For years, they arrived regularly, two or three batches every month or so that always included one for me, one for Ken, and occasionally one for our kids. Mike Watoma’s postcards, each a work of art, were a mainstay of our mailbox and of many others’ mailboxes too.
About a week ago, Mike, who was housebound in a Topeka apartment because of multiple health issues, died rather suddenly. His death didn’t just leave a hole in our mailboxes but in our hearts.
A bunch of us got to know Mike many years ago through the Kansas Area Watershed Council gatherings, which he attended with aplomb. He taught us how to make handmade drums out of wood and deer hide. He took many KAW Council photos and made gorgeous large-size portfolios, each page an dazzle of images in various shapes with such style and pizzazz that it was hard to look away. He loved the old ones and especially the young ones among us, paying special attention to our kids and encouraging their gifts and propensities.
A born artist, he was always creating, painting voraciously from a young age, making art that blew people’s minds, and keeping at it no matter what. As his health declined, perched on the top floor of his apartment building, he dedicated himself to weaving together community through his art and Facebook, where he was sure to post friendly responses and sources for everything from how to do cemetery stone rubbings to how much he loved the film “The Octopus Teacher.”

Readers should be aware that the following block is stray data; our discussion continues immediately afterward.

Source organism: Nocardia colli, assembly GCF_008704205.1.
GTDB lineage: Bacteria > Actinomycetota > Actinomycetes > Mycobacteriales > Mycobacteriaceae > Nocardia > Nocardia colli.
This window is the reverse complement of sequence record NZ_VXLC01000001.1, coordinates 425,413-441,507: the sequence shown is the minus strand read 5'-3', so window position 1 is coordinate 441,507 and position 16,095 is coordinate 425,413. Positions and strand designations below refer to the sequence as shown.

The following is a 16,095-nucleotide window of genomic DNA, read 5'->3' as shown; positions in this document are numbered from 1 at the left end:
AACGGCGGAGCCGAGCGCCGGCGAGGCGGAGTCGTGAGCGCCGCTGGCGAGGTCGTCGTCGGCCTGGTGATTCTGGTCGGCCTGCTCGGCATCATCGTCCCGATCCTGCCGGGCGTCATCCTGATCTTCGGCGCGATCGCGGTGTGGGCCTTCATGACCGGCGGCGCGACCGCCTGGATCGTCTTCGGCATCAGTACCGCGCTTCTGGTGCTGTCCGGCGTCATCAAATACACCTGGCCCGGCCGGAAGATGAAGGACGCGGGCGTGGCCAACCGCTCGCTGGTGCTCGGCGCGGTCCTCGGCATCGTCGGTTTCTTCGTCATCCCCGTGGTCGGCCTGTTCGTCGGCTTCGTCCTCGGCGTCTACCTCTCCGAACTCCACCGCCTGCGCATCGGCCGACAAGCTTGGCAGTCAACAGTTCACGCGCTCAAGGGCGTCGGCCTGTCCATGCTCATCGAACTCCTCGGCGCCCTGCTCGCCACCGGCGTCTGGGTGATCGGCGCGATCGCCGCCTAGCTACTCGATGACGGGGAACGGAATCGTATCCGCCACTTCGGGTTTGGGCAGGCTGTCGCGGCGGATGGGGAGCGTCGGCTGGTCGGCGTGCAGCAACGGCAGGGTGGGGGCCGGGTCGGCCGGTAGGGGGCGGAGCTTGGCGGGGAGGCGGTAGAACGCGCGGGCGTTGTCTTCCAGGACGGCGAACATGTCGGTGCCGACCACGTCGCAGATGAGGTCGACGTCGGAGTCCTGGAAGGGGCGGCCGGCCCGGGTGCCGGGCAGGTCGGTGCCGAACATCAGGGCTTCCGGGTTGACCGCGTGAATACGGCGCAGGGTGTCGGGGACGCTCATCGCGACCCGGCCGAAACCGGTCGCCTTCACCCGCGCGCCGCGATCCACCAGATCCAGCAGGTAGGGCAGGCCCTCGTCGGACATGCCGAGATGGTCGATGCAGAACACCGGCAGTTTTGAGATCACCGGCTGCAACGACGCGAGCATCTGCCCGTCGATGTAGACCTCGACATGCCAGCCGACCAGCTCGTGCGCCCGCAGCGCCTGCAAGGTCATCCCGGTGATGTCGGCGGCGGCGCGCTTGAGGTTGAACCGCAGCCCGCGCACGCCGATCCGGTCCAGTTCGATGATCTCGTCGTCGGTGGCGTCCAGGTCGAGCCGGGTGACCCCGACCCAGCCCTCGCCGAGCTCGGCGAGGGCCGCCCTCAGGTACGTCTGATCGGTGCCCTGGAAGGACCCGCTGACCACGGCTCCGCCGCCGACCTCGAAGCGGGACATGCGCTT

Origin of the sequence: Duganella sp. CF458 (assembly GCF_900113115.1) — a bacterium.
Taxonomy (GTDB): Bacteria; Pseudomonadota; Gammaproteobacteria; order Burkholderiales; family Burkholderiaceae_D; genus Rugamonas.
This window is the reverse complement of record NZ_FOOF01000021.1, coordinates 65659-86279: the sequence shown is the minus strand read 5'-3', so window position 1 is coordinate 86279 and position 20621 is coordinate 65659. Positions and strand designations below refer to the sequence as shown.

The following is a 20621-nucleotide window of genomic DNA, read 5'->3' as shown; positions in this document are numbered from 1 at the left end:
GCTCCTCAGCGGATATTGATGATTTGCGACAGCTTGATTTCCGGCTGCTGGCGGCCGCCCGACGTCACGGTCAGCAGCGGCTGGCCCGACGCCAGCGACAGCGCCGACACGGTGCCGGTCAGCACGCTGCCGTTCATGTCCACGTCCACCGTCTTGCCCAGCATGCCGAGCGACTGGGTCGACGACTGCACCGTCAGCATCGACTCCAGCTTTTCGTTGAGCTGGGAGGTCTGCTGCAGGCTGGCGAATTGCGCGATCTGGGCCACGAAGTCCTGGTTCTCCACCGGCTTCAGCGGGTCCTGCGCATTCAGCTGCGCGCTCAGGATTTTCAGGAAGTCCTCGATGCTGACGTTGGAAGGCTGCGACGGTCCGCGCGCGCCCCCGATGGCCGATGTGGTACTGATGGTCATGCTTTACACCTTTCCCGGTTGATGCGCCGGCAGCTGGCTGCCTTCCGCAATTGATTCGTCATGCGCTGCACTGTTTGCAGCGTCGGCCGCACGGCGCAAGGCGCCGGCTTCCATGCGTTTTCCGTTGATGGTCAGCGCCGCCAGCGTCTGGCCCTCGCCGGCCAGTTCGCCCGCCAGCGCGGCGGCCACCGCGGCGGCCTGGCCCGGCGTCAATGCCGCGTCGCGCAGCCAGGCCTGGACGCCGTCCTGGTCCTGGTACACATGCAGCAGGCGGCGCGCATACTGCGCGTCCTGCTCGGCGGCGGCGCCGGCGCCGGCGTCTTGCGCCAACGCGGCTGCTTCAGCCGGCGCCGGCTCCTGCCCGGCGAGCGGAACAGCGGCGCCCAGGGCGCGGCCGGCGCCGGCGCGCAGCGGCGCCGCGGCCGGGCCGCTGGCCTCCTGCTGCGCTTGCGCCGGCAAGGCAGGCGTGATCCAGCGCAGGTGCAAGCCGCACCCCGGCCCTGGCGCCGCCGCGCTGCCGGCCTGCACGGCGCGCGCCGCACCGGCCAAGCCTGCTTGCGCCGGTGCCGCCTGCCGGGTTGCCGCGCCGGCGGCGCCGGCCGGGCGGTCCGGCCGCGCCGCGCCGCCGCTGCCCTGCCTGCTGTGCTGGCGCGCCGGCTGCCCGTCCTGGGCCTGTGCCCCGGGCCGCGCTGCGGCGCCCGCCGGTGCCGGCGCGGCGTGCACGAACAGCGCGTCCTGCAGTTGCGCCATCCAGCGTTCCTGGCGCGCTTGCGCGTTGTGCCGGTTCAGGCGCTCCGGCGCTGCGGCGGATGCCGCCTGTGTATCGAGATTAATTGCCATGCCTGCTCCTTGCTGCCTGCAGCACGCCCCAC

But he must have spent hours making and mailing out art. His watercolor paintings (made with watercolor pens, pen and ink and more) were miniature wonders. He had a huge supply of big and small postcard-sized watercolor paper for this art, and his mailing list was far more vast than I imagined. Since he died, I’ve heard from dozens of people on the receiving end of birthday, Christmas, tomatoes are ripe, Hanukkah, Thanksgiving, Halloween, crows are cool, and special occasion cards. Just this month, he wrote me, “Happy Birthday, Young Lady” as well as a Hanukkah card with a not-so-secret confession that this particular painting was one of his favorites (but shhh, don’t tell anyone).
His cheer, creativity, and big-hearted compassion covered our refrigerators and found its way into our drawers and onto our shelves around and beyond Kansas. I can’t think of a better way to share art than what Mike did, giving so many of us so many small and steady flying and postmarked treasures. Long may his flag wave in our memories and may we display his generosity, imagination, and love in our homes.